Sometimes, you read stories that answer questions.

Sometimes, you read stories that make you want to ask questions.

And now, I have questions about the Tulsa sliver of Jackie Gleason’s history.

Gleason, who died in 1987, was a comedian, actor and music artist best known for his work in “The Honeymooners,” “The Jackie Gleason Show,” “The Hustler” and “Smokey and the Bandit.”

Gleason was called “The Great One,” a nickname given to him by Orson Welles after a night of excess. Gleason also was called fearful of flying, and that’s how Tulsa figures into his story.

On Gleason’s Wikipedia page, there’s a link to a syndicated newspaper column published on the last day of 1976.

The column delves into Gleason’s fear of flying, and it cites a plane ride in which the actor was bound for New York. Two of the plane’s engines died in the vicinity of Tulsa. No big deal?

The airplane’s captain announced that, after landing, buses would transport passengers to the “main airport” where another plane would be waiting.

If the second plane had to wait on Gleason before departing, it would still be waiting.

Instead of joining passengers on the replacement plane, Gleason stayed on terra firma. The column said he walked into a hardware store and, lacking pocket funds, asked the store’s owner for a loan of $200 to catch a train to New York. Problem: The owner didn’t want to fork over $200 to a stranger.

Gleason explained he was a movie star, which sounds like something a con artist might say, but there was a way for him to prove it. There was a movie theater across the street. A film starring Gleason happened to be playing there. Images of Gleason’s co-stars appeared on promotional items inside the theater, but Gleason’s face was nowhere to be found.

“Listen, mister,” Gleason told the store owner. “I know I’m in that picture. I’ll buy two tickets. If you see me, will you lend me the dough?”

An agreement was reached. They took seats in the balcony and waited through a newsreel, a preview of coming attractions and a Three Stooges flick. By the time Gleason’s movie started, the store owner had fallen asleep. Gleason nudged him awake with an elbow.

Finally, there was Gleason on the movie screen.

“By God, it’s you,” the store owner said.

Gleason got the loan and rode a train to New York. Upon arrival, he borrowed $200 from comedian and Club 18 owner Jack White and mailed it, with thanks, to the store owner in Tulsa.

So many questions...

Among them:

Any chance this is an urban legend?

Consider that the man (Jim Bishop) who wrote the column also was Gleason’s biographer. Bishop wrote 21 books. One of his early works was “The Day Lincoln Was Shot,” which recapped Abraham Lincoln’s last day of life. It was published in 1955, and it attracted the attention of Gleason, who asked Bishop to write his biography, titled “The Golden Ham.” If anybody would have all the background details about Gleason’s fear of flying, you figure it would be Bishop. Coincidentally, Gleason and Bishop died one month apart in ’87.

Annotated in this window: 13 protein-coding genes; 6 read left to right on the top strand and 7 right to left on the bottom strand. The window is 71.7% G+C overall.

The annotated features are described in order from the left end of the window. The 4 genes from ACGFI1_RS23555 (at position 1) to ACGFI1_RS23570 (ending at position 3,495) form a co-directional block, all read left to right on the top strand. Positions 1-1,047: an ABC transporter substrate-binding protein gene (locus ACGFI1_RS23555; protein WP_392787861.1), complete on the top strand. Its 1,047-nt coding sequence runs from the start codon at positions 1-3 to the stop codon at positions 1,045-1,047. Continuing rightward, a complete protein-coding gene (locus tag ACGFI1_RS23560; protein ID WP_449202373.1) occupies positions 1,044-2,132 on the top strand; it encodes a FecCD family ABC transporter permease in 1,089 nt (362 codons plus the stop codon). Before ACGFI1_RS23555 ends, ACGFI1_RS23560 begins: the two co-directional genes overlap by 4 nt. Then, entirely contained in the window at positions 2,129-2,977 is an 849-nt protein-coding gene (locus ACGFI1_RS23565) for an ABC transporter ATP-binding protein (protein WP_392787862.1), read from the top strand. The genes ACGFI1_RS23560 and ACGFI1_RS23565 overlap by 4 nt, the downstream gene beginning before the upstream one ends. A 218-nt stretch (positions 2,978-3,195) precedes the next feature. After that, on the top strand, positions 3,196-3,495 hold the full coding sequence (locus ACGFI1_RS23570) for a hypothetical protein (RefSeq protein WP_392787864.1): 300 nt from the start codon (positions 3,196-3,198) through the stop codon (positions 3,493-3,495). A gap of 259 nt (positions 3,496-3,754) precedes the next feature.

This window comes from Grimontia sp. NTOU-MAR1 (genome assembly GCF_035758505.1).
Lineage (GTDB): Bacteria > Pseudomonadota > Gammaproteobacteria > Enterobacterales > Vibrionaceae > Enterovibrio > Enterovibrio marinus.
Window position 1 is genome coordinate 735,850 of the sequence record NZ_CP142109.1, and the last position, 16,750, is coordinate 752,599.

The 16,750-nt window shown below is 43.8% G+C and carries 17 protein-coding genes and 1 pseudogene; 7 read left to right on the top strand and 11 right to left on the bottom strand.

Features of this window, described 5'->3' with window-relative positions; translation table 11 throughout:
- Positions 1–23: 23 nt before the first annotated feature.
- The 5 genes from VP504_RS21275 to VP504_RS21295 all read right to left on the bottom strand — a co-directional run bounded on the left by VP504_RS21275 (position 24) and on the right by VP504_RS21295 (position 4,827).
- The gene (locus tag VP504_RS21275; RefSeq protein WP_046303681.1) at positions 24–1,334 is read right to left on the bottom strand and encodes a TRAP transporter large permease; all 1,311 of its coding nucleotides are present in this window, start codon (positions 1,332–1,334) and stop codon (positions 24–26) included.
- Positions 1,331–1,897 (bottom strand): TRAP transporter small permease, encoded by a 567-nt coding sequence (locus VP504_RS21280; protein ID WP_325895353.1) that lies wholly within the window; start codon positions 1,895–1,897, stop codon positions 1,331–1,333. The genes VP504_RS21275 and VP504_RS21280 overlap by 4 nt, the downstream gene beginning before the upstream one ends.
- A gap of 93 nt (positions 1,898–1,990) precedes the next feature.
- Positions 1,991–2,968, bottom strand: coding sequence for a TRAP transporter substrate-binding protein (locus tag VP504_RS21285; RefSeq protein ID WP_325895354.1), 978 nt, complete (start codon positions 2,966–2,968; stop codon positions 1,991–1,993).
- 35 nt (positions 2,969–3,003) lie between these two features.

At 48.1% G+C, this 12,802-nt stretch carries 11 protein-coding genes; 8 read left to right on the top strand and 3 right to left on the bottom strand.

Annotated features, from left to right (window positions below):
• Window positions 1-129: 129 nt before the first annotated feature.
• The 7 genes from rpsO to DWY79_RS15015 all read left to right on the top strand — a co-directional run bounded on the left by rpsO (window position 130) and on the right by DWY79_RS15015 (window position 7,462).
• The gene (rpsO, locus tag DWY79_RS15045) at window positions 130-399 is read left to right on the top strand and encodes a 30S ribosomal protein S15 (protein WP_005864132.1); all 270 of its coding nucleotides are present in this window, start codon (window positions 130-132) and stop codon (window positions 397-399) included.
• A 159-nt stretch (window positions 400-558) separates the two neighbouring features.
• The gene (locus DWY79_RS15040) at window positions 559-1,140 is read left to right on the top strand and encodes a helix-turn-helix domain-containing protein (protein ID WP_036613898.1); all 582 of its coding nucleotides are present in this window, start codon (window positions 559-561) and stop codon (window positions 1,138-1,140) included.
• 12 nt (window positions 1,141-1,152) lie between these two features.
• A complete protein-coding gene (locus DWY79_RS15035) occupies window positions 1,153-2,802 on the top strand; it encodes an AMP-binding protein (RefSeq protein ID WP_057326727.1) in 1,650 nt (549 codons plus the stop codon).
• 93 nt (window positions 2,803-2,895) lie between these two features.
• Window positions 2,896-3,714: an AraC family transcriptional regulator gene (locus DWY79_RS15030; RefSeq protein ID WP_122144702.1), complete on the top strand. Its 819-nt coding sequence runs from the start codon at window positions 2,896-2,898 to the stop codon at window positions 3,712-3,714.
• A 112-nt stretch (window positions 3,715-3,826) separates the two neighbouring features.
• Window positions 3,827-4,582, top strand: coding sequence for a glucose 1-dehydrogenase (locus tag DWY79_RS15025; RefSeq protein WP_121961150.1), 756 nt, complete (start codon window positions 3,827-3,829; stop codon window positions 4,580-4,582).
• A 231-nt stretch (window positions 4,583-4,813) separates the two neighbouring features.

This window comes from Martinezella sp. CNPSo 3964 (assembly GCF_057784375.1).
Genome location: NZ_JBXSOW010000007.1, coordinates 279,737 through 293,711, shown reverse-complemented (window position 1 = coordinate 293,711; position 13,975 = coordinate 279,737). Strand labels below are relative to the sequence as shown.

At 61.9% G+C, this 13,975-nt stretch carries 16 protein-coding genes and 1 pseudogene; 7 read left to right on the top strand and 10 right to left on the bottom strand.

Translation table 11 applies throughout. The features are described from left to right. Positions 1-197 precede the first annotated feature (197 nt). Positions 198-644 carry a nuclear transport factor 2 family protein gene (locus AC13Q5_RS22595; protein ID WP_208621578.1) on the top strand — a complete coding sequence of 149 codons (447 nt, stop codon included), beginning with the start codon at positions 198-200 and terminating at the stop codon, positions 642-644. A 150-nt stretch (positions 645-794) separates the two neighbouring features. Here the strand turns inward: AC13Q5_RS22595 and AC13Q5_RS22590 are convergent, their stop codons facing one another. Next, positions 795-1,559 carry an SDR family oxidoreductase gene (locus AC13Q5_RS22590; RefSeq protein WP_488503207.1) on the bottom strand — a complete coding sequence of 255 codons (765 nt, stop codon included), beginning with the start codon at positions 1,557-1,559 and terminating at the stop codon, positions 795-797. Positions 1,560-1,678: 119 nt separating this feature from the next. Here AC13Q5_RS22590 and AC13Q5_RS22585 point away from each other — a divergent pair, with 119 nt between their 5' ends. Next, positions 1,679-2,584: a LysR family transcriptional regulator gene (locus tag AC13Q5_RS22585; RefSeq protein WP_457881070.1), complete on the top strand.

Where did Gleason’s plane land?

According to the column, the airplane captain announced that the plane would be landing at a “small field.” Presumably, he meant a small airfield instead of pasture land.

Was the town Gleason visited actually Tulsa or was it another town in the area?

The column described the city as having a main street, two hardware stores, three butchers, one supermarket, a movie theater, a plumber and four filling stations. The time period would have been circa 1941.

Who was the hardware store owner?

In the age of social media, there’s no way a celebrity encounter stays secret. Was the store owner ever identified? Did he ever come forward to tell his version of the story?

Again, so many questions. Here’s another: Did Gleason ever fly again?

Bishop capped his column by saying Gleason took trains for years. The column said Gleason leased whole Pullman cars and invited reporters, June Taylor dancing girls, producer Jack Philbin “and a few cases of wet booze” to join him on trips. But Gleason eventually reacquainted himself with air travel, which means the last plane trip he ever took landed somewhere other than our backyard.

Jimmie Tramel 918-581-8389

Twitter: @JimmieTramel

Scene Writer

Jimmie is a pop culture and feature writer at the Tulsa World. A former Oklahoma sports writer of the year, he has written books about former Oklahoma football coach Barry Switzer and former Oklahoma State football coach Pat Jones. Phone: 918-581-8389